Having a hose makes watering much easier and, generally, most outdoor plants (those in the ground) are pretty forgiving if very occasionally over-watered or underwatered. 

  • It’s best (and easiest in the long run) to group plants with the similar water requirements together.
  • Focus your watering on the roots not the plant itself. The root is the foundation of the plant, which is also why amending the soil (where the root lives) is so important.
  • In general, most full-sun plants like to be watered in the morning, so that the heat of the day dries the water from the flowers and leaves, helping to prevent mildew.
  • Pay attention to areas where rainwater collects. Some plants will decay if their roots are wet for too long (root rot) so these plants should never be placed in an area where puddles form. 

How much will this cost?

This depends on what you want to achieve.  Again, think about starting small, especially if you are new to gardening. Pick a few plants you really like that will work well in the spot you’ve selected (yard, patio, deck), and go from there.

Assuming you have basic tools – a hand trowel (good for smaller plants), a shovel (for larger plants and digging large beds), garden shears (for trimming dead stems and plant material) – then your budget will mostly be spent on the plants themselves, plus any compost/soil amendments and fertilizer (optional, but a good idea).

If you’re planning a patio or deck garden, you’ll need to purchase some pots or repurpose interesting “artifacts” as containers by drilling drainage holes in the bottom.  In this case, in lieu of compost you’ll need a quantity of potting soil.

Annuals v. Perennials
You may have heard the terms “annual” and “perennial”, describing different types of plants. In the simplest terms, annuals are plants that live for one year and die, while perennials return year after year.  Annuals you have to plant annually, while perennials survive the winter and come back again and again.

There are advantages and disadvantages to each.  Annual flowers (think marigolds, petunias) bloom throughout the summer months providing long-lasting beauty and color.  Perennial flowers tend to bloom for only a few weeks, then the flowers die although the plant itself remains green and attractive. 

What plants should I start with?
This is the fun part of gardening, but it’s also the most difficult question to answer. Click here for some ideas for “themed” or purpose-designed gardens that may pique your creativity.  But first and foremost, plant what you like … what makes you happy. The great thing about a garden is that it’s a living, growing, ever-changing canvass of creative expression.  If you don’t like where you planted something, or it’s not thriving in a given spot, can move it elsewhere.  Experiment, play, have fun.  And enjoy the fruits of your labor as you watch your garden grow!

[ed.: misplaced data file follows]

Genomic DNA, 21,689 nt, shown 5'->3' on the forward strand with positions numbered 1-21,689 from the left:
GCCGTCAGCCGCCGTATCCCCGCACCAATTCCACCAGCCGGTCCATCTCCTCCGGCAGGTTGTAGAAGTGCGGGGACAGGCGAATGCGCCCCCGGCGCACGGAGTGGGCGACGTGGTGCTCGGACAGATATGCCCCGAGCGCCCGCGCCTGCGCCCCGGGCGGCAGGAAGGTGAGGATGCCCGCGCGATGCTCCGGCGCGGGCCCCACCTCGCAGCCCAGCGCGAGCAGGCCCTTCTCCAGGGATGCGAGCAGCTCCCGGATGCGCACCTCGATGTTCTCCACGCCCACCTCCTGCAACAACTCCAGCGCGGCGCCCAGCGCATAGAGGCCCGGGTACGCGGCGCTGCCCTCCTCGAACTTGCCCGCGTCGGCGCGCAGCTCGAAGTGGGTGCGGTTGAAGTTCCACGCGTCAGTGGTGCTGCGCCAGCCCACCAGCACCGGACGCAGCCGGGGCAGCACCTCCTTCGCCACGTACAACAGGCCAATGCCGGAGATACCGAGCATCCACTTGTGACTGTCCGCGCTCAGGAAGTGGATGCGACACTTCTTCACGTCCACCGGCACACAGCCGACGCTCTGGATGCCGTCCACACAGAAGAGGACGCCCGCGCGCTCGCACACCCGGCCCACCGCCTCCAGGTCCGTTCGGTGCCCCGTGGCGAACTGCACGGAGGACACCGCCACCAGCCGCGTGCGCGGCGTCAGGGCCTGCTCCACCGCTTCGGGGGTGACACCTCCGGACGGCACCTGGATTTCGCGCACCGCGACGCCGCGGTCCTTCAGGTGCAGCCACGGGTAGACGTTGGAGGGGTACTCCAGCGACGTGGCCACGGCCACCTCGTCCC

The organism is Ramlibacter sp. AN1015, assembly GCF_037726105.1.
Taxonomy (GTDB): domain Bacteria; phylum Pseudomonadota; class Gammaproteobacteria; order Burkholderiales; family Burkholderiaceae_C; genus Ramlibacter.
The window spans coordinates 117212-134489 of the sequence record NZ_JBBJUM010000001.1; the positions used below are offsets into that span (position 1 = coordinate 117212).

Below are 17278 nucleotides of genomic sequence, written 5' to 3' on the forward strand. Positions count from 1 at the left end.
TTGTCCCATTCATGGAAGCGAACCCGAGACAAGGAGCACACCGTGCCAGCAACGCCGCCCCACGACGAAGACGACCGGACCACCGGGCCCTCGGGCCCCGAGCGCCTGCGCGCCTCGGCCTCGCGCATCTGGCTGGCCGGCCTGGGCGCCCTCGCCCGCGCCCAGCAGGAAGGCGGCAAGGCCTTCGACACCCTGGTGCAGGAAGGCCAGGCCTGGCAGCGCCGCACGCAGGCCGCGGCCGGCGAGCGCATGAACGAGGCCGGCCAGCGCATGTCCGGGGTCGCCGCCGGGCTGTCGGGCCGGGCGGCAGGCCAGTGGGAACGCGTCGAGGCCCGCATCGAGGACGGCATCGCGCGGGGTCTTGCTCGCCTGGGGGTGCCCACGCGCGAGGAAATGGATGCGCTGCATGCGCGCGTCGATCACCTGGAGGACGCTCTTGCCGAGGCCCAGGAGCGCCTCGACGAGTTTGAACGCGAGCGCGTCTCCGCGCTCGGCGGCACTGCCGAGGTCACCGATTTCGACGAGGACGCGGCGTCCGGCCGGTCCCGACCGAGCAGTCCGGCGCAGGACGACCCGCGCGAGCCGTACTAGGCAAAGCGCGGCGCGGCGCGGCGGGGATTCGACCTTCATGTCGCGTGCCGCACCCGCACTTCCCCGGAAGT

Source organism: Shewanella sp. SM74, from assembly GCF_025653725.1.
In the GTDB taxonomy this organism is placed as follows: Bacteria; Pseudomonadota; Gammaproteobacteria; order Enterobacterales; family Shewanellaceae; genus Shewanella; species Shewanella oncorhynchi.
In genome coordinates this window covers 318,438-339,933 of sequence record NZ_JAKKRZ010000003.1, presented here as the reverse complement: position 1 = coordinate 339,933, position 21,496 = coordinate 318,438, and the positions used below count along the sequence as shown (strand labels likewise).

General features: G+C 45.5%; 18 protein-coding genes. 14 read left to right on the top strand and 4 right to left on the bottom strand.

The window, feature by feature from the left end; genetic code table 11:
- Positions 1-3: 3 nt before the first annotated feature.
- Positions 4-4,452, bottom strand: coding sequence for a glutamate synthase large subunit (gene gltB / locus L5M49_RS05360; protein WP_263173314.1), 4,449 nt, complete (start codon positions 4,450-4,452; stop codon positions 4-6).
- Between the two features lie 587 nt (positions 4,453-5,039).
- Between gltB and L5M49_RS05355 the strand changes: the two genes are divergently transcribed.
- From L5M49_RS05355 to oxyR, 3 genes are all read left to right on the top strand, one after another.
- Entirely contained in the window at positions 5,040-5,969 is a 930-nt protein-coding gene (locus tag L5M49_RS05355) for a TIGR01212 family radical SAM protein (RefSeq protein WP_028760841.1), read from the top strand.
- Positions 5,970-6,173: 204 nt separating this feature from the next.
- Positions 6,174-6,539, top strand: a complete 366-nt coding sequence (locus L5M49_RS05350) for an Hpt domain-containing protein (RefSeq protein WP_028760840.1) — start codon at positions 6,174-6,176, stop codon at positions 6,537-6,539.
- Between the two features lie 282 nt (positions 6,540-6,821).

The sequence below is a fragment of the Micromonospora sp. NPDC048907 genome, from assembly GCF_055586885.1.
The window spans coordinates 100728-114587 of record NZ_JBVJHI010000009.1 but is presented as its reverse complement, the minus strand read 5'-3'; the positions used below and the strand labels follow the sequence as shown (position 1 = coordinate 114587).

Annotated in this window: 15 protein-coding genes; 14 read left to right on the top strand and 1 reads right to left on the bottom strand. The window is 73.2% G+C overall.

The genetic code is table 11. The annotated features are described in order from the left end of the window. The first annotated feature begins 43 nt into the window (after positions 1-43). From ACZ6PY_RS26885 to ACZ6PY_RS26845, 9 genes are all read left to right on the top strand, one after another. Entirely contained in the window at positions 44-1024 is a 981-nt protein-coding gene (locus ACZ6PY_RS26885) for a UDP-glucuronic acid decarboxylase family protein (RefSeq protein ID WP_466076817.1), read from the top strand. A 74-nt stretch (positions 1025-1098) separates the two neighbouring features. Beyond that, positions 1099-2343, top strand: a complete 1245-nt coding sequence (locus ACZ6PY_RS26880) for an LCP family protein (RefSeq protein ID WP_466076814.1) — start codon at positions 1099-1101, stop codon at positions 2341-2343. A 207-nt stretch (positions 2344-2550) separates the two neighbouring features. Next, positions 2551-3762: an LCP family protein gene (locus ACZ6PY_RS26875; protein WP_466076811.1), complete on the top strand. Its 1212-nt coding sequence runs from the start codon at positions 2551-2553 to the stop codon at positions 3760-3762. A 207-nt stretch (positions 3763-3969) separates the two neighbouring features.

Butterfly/Pollinator Garden
Here’s a Partial List of Plants for Attracting Butterflies

  • Agastache
  • Asters
  • Bee Balm
  • Black-eyed Susan
  • Butterfly Bush
  • Coneflower
  • Daisy
  • Goldenrod
  • Lantana
  • Lavendar
  • Phlox
  • Rosemary
  • Salvia
  • Sunflower
  • Verbena
  • Yarrow

Bird  Garden
Here’s a Partial List of Plants for Attracting Brids

Flowering Plants

  • Sunflowers
  • Milkweed
  • Cardinal Flower
  • Purple Coneflowers


  • Trumpet Honeysuckle (not Japanese Honeysuckle, which is invasive0
  • Virginia Creeper


  • Buttonbush
  • Elderberry

Cutting Garden 
Select a variety of flower colors and shapes, height and texture for greater variety. Here’s a list to get you started.


  • Ageratum
  • Bachelor’s Button
  • Baby’s Breath
  • Cosmos
  • Gladiolus
  • Larkspur
  • Lisianthis
  • Phlox
  • Salvia
  • Sunflower
  • Sweet Pea
  • Zinnia


  • Achillea (Yarrow)
  • Aster
  • Campanula
  • Coreopsis
  • Delphinium
  • Echinacea
  • Foxglove
  • Iris
  • Lilies
  • Lupine
  • Phlox
  • Poppy
  • Rudbeckia
  • Sage
  • Shasta Daisy
  • Sweet William


  • Hydrangea
  • Peony

Foliage Plants

  • Coleus
  • Dusty Miller
  • Euphorbia
  • Heurchera
  • Hosta
  • Lady’s Mantle
  • Lamb’s Ear
  • Sage

Shade Gardens
There are many plants that thrive in shade, including:

  • Astilbe
  • Bleeding Heart
  • Brunnera
  • Coleus
  • Coral Bells
  • Ferns
  • Hosta
  • Hydrangeas
  • Impatiens
  • Japanese Forest Grass
  • Lamium
  • Lenten Rose
  • Pulmonaria
  • Solomon’s Seal

Phipps  annual list of Top 10 Sustainable Plants. This is a wonderful resource for plant selection
Smart plant selection is the single most effective way to create a low-maintenance, high-enjoyment garden. Phipps offers an annual list of Top 10 Sustainable Plants, selected for their non-invasive habits, as well as for their resistance to disease and insects. Once established, these plants require minimal watering and fertilization. Many of these plants are on display in the Outdoor Garden at Phipps Conservatory and Botanical Gardens. Consult our lists, and ask for these plants at your local nursery. Click Here for link